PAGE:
Communicators to the rescue
The first edition of Axios Communicators led with a bold statement: "Every CEO needs to be a communicator."
Why it matters: The recent slew of geopolitical and economic issues, cultural landmines and corporate crises have proved this to be true — and the influence of communications has grown as a result.
State of play: Communicators were tasked with being the steady hand as leaders, brands and corporations navigated Supreme Court decisions, mass layoffs and labor battles, crises that ranged from train derailments to bank runs, shrinking newsrooms, culture wars, the rise of generative AI, and a revolving door of new social platforms and features, to name a few.
- And behind closed doors, communication leaders point to Anheuser-Busch, CNN and Twitter as case studies for what not to do.
What they're saying: Along with being a trusted adviser, communicators must also be able to connect the dots between reputation and risk and a company's success, says Jessica Bayer, managing partner at DHR Global.
- "We need to make sure the comms industry is continuing to evolve so that it's more closely aligned to the business impact and the bottom line," Bayer said. "It's up to the communications [chief] or increasingly the head of corporate affairs to see around corners and proactively develop strategies that appeal to a broad group of stakeholders, but are also authentic to the brand."
- Or, as Microsoft chief communications officer Frank Shaw once put it, communicators “do more than just hold the pen, we help write the story.”
Yes but: To have impact, your story must appeal to the right stakeholder groups — and they are more distracted and harder to reach than ever before.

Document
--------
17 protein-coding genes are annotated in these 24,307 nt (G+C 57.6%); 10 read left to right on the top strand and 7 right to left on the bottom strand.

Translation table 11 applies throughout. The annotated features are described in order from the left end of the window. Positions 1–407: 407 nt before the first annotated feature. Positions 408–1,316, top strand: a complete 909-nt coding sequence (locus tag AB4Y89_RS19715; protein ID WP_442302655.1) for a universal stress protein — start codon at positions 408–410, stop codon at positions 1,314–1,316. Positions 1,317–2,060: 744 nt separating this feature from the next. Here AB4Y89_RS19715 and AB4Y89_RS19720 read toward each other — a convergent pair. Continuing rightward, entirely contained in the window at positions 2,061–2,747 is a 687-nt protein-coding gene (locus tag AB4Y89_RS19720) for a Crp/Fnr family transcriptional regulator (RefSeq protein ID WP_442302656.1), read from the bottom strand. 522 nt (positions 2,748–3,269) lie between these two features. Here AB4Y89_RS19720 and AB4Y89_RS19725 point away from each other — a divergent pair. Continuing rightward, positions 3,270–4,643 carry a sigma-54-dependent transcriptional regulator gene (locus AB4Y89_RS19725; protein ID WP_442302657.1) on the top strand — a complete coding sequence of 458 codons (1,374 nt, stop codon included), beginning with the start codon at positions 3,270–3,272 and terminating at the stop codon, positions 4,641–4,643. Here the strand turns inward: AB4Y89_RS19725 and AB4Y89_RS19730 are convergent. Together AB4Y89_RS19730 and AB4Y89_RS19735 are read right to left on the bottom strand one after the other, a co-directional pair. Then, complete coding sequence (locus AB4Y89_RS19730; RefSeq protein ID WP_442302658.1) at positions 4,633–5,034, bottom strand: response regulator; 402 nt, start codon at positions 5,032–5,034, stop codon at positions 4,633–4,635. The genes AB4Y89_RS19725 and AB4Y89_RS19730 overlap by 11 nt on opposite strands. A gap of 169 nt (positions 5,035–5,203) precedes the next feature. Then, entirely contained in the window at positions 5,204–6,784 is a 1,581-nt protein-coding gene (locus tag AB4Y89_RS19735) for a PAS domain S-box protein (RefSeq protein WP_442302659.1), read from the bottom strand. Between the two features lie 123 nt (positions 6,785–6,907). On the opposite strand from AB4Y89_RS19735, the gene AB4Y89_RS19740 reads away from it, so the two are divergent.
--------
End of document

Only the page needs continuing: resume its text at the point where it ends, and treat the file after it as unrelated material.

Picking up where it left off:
- Data can help communicators better understand where audiences are and provide insights on what channels will grab their attention.
- "We take a data-first approach to assess what stakeholders see and hear in their environment — whether through media or social channels," Penta Group president Matt McDonald recently told Axios. He adds that communicators can gain equal footing with their corporate peers by providing insights that lead to strategic choices.
🥊 Reality check: Even though the role of comms is more broadly understood, budgets are still tightening and communicators aren't done proving their worth.
- 86% of CCOs do not control their operational budgets and roughly half are are struggling to maintain the workload and staffing it requires, according to a Conference Board report.
The bottom line: The art of effective communication is increasingly imperative even as it's become harder to execute.
- As Pfizer chief corporate affairs officer Sally Susman previously told Axios, "We've made great strides in getting the seat at the table, and I think that argument has largely been put to bed. What I'm focused on is for professionals and leaders to have the best, most sage advice, [because] communicators are solving problems in a rapid-fire environment, across multiple channels and with an array of stakeholders — the seat is very hot."